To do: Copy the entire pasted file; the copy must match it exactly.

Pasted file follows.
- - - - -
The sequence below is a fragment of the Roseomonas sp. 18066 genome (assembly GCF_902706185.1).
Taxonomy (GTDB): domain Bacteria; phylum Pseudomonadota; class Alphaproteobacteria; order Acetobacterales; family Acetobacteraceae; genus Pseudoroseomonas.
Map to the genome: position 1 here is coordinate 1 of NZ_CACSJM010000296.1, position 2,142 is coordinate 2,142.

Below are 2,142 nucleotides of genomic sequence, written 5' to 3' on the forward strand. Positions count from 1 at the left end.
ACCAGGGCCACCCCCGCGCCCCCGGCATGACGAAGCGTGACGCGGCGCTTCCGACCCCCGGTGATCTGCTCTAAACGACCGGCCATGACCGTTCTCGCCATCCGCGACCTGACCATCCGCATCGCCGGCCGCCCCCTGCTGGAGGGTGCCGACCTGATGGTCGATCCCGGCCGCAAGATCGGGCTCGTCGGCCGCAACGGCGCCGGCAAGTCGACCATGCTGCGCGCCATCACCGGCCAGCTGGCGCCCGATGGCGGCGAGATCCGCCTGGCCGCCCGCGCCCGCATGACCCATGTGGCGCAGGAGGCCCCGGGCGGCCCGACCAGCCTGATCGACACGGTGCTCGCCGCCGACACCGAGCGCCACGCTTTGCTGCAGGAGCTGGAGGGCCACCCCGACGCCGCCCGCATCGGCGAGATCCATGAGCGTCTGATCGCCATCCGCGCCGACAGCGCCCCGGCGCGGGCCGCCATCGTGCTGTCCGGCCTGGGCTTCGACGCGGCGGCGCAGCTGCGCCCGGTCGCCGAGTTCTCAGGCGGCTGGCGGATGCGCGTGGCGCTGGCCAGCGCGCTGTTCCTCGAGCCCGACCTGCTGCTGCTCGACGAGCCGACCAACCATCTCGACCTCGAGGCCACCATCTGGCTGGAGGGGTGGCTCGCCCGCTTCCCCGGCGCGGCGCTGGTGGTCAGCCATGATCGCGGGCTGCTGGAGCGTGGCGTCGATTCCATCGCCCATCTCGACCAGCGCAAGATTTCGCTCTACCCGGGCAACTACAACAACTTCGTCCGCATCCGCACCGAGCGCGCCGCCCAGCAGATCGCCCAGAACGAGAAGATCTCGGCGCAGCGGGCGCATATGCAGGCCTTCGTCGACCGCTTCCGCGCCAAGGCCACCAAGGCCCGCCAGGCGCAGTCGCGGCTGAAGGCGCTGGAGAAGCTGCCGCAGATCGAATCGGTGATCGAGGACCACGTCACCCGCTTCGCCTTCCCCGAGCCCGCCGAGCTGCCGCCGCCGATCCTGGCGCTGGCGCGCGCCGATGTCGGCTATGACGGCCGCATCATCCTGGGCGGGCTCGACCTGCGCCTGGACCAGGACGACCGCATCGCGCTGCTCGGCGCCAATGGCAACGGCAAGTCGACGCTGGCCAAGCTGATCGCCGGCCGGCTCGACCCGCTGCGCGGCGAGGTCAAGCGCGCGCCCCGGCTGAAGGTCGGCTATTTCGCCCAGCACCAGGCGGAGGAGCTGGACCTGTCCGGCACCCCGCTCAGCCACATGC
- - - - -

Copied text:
The sequence below is a fragment of the Roseomonas sp. 18066 genome (assembly GCF_902706185.1).
Taxonomy (GTDB): domain Bacteria; phylum Pseudomonadota; class Alphaproteobacteria; order Acetobacterales; family Acetobacteraceae; genus Pseudoroseomonas.
Map to the genome: position 1 here is coordinate 1 of NZ_CACSJM010000296.1, position 2,142 is coordinate 2,142.

Below are 2,142 nucleotides of genomic sequence, written 5' to 3' on the forward strand. Positions count from 1 at the left end.
ACCAGGGCCACCCCCGCGCCCCCGGCATGACGAAGCGTGACGCGGCGCTTCCGACCCCCGGTGATCTGCTCTAAACGACCGGCCATGACCGTTCTCGCCATCCGCGACCTGACCATCCGCATCGCCGGCCGCCCCCTGCTGGAGGGTGCCGACCTGATGGTCGATCCCGGCCGCAAGATCGGGCTCGTCGGCCGCAACGGCGCCGGCAAGTCGACCATGCTGCGCGCCATCACCGGCCAGCTGGCGCCCGATGGCGGCGAGATCCGCCTGGCCGCCCGCGCCCGCATGACCCATGTGGCGCAGGAGGCCCCGGGCGGCCCGACCAGCCTGATCGACACGGTGCTCGCCGCCGACACCGAGCGCCACGCTTTGCTGCAGGAGCTGGAGGGCCACCCCGACGCCGCCCGCATCGGCGAGATCCATGAGCGTCTGATCGCCATCCGCGCCGACAGCGCCCCGGCGCGGGCCGCCATCGTGCTGTCCGGCCTGGGCTTCGACGCGGCGGCGCAGCTGCGCCCGGTCGCCGAGTTCTCAGGCGGCTGGCGGATGCGCGTGGCGCTGGCCAGCGCGCTGTTCCTCGAGCCCGACCTGCTGCTGCTCGACGAGCCGACCAACCATCTCGACCTCGAGGCCACCATCTGGCTGGAGGGGTGGCTCGCCCGCTTCCCCGGCGCGGCGCTGGTGGTCAGCCATGATCGCGGGCTGCTGGAGCGTGGCGTCGATTCCATCGCCCATCTCGACCAGCGCAAGATTTCGCTCTACCCGGGCAACTACAACAACTTCGTCCGCATCCGCACCGAGCGCGCCGCCCAGCAGATCGCCCAGAACGAGAAGATCTCGGCGCAGCGGGCGCATATGCAGGCCTTCGTCGACCGCTTCCGCGCCAAGGCCACCAAGGCCCGCCAGGCGCAGTCGCGGCTGAAGGCGCTGGAGAAGCTGCCGCAGATCGAATCGGTGATCGAGGACCACGTCACCCGCTTCGCCTTCCCCGAGCCCGCCGAGCTGCCGCCGCCGATCCTGGCGCTGGCGCGCGCCGATGTCGGCTATGACGGCCGCATCATCCTGGGCGGGCTCGACCTGCGCCTGGACCAGGACGACCGCATCGCGCTGCTCGGCGCCAATGGCAACGGCAAGTCGACGCTGGCCAAGCTGATCGCCGGCCGGCTCGACCCGCTGCGCGGCGAGGTCAAGCGCGCGCCCCGGCTGAAGGTCGGCTATTTCGCCCAGCACCAGGCGGAGGAGCTGGACCTGTCCGGCACCCCGCTCAGCCACATGC